This week, China put pressure on North Korea’s mercurial dictator, Kim Jung Il, apparently winning a pledge to not conduct another nuclear test. If it stands, this is the first good news to come from Secretary of State Condoleeeza Rice’s travel to Tokyo, Seoul, Beijing, and Moscow drumming up support for the U.N. Security Council’s economic sanctions and trade interdiction package.
North Korea also appears ready to make concessions, the Chinese say, if the United States does as well. Sanctions and tough diplomacy cannot force the regime to collapse — in part because neither China nor South Korea want the chaos of a collapsed state — but they can prod the North Koreans back to the negotiating table.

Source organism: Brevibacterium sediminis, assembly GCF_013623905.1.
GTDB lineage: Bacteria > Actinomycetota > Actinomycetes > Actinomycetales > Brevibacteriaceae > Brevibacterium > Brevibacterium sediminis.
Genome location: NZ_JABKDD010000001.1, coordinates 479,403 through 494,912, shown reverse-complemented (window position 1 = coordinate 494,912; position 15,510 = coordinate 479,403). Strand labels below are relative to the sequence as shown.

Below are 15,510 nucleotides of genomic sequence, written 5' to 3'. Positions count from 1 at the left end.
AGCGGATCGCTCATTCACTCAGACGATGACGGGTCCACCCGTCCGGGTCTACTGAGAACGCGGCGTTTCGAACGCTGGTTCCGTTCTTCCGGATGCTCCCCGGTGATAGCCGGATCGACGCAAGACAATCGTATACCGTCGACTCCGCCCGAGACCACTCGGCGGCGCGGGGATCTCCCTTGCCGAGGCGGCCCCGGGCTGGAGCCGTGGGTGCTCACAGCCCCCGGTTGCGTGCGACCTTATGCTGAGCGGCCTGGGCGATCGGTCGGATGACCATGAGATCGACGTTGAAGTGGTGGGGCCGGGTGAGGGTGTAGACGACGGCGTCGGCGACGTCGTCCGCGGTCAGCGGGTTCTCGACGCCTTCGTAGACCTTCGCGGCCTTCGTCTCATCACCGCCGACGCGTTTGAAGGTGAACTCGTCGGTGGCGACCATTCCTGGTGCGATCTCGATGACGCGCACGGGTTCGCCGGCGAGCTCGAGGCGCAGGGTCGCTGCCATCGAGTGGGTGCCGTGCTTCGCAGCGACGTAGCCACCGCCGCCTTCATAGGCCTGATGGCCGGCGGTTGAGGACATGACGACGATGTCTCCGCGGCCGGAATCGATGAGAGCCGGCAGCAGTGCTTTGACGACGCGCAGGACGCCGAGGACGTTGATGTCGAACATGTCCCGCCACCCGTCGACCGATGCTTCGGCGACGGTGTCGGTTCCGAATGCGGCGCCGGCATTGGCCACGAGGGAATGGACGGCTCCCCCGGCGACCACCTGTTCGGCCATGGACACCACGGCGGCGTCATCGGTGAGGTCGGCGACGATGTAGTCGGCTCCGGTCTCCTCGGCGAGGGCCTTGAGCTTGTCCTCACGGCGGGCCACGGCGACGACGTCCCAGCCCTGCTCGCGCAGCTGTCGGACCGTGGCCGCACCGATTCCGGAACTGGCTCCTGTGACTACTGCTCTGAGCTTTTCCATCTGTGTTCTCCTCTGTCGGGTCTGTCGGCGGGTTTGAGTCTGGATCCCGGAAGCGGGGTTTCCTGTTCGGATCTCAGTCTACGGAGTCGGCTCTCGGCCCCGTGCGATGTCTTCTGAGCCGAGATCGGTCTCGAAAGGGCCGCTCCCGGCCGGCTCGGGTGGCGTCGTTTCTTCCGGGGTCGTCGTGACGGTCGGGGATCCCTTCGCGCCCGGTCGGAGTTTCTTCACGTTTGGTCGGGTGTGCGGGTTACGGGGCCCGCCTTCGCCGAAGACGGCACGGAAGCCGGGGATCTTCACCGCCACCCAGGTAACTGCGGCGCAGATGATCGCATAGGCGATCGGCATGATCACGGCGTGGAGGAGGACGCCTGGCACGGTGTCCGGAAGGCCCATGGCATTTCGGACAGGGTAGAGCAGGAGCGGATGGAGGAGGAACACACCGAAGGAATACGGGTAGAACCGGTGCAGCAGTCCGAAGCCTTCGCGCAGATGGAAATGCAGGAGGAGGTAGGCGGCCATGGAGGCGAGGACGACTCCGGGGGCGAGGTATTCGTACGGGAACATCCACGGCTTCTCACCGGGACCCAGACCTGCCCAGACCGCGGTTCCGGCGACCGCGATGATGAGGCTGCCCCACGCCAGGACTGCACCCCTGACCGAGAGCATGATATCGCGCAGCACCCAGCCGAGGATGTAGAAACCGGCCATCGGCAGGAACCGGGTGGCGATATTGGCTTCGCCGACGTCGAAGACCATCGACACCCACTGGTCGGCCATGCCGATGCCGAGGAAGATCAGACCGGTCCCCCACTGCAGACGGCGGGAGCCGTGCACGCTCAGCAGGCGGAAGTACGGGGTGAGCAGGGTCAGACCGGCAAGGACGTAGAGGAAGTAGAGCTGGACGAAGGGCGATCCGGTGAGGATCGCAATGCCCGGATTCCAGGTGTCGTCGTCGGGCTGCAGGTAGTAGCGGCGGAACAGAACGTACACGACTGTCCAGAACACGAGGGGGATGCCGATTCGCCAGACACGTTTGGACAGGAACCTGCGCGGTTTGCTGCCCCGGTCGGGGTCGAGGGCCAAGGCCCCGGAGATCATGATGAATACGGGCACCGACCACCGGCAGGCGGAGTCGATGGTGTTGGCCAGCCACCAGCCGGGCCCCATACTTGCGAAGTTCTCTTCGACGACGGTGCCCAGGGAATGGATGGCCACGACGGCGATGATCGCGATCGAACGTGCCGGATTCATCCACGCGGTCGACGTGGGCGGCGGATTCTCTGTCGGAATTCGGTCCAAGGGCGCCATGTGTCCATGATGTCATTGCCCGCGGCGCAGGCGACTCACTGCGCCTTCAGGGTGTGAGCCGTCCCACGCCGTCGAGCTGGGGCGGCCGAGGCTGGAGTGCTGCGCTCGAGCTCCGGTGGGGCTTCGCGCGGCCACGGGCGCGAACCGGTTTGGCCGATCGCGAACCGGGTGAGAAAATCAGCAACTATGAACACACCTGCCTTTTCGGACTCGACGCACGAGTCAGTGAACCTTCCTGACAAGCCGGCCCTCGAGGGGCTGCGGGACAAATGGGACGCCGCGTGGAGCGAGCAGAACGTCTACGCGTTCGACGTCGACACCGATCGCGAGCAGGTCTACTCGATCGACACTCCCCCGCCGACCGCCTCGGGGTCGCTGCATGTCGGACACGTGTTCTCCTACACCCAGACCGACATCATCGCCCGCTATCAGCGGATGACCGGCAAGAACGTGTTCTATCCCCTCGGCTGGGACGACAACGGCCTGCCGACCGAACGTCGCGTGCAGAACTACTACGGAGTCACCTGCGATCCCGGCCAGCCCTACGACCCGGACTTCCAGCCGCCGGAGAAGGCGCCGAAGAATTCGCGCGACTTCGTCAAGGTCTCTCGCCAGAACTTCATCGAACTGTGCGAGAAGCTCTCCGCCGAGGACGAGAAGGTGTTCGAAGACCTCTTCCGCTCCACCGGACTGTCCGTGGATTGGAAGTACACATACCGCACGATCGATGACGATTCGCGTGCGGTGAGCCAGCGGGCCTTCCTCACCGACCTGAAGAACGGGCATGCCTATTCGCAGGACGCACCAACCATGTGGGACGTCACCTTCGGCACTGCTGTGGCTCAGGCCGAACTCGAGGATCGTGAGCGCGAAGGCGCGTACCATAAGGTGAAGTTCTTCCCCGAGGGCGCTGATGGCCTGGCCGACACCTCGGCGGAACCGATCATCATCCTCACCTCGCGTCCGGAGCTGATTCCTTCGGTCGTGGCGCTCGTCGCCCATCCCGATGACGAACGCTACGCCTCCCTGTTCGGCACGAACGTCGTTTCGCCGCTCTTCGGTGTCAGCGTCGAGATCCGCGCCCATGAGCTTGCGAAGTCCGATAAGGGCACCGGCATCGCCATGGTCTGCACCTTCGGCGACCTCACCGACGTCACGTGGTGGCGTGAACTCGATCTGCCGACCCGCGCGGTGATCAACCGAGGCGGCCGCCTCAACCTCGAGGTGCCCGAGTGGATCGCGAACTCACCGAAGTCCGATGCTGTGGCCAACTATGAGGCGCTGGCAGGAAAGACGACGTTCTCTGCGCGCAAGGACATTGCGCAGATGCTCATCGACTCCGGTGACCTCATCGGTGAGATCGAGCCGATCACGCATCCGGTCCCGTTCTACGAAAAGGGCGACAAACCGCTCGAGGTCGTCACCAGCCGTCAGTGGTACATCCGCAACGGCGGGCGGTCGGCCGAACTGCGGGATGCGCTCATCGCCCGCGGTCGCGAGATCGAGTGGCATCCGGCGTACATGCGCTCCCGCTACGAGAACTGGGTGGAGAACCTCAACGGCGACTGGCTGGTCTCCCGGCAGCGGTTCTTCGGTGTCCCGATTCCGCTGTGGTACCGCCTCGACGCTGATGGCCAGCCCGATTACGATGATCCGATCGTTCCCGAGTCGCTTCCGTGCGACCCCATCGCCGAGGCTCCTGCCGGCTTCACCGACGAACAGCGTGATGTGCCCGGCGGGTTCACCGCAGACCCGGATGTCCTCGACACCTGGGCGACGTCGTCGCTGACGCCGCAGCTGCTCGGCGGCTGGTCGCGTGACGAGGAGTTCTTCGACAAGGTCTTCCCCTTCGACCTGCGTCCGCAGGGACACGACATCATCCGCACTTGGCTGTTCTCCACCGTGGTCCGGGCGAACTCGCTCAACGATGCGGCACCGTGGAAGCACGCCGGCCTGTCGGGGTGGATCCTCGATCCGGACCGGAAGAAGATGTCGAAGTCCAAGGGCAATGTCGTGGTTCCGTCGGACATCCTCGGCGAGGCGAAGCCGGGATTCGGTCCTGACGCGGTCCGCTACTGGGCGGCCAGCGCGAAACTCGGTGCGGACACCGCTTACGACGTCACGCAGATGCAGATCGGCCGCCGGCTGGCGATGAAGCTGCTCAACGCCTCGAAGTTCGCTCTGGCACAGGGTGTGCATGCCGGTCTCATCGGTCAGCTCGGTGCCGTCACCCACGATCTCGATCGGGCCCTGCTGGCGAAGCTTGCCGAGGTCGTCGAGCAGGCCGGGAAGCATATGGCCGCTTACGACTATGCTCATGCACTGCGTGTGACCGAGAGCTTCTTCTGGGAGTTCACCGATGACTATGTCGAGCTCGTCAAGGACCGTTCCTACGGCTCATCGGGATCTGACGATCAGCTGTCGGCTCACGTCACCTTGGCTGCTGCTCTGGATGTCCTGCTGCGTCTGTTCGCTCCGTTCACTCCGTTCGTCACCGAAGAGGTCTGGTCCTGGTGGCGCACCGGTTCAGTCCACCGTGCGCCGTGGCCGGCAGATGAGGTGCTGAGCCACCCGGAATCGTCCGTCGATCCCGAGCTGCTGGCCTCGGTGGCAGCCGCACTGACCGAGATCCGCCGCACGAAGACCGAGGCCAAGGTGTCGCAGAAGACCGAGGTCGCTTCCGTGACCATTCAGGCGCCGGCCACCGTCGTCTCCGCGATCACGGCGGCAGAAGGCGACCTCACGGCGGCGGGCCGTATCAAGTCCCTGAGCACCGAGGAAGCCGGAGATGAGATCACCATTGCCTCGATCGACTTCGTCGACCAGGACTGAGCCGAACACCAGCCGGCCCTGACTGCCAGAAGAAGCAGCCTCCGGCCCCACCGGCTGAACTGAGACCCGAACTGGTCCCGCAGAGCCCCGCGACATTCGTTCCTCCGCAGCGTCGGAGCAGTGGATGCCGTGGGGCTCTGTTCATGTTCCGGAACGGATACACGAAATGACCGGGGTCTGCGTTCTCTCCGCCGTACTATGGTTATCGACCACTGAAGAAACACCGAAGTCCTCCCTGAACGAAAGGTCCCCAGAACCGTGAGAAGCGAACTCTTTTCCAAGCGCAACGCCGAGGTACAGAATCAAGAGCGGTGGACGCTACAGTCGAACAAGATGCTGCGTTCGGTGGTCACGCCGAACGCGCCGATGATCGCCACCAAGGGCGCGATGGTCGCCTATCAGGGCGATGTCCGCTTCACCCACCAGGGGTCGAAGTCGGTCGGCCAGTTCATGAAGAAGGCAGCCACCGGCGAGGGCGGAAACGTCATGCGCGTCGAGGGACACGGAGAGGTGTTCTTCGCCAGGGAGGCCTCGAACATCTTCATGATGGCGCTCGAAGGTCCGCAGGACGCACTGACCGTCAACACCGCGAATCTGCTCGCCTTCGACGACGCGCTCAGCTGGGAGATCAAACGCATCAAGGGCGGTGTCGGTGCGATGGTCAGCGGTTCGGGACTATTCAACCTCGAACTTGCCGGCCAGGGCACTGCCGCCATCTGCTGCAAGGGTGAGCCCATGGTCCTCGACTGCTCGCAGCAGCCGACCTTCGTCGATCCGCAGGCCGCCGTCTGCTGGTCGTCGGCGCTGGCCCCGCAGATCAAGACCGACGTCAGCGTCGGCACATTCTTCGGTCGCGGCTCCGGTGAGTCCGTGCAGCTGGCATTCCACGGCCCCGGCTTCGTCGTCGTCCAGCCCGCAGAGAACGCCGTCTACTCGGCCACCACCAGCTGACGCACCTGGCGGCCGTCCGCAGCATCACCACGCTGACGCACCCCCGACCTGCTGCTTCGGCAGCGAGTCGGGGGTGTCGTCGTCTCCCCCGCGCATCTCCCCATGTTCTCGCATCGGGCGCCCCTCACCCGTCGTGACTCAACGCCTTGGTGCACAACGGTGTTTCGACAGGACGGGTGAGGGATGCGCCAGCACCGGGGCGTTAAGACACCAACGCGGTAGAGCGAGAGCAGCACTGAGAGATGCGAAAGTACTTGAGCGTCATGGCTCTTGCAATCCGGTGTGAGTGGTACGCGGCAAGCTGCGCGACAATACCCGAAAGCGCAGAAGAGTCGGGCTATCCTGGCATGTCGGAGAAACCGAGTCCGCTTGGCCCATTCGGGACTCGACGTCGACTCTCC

This is how hard-nosed diplomacy should proceed in the face of North Korean intransigence. The question is: What took so long? It was clear over a year ago that President Bush’s “regime change” strategy for dealing with the “axis of evil” was a failure. And it’s been clear for some time that a tough, but more nuanced approach, could work — witness the success of negotiations with Libya stretching over three administrations that resulted in a deal that “cost little, caused no deaths, and was 100 percent effective.”
The United States must now be prepared to implement the agreement struck in the six-party talks last September: security assurances and economic assistance in exchange for a complete, verifiable dismantlement of the nuclear program. We should all encourage the realists within the Bush administration to get back to basics.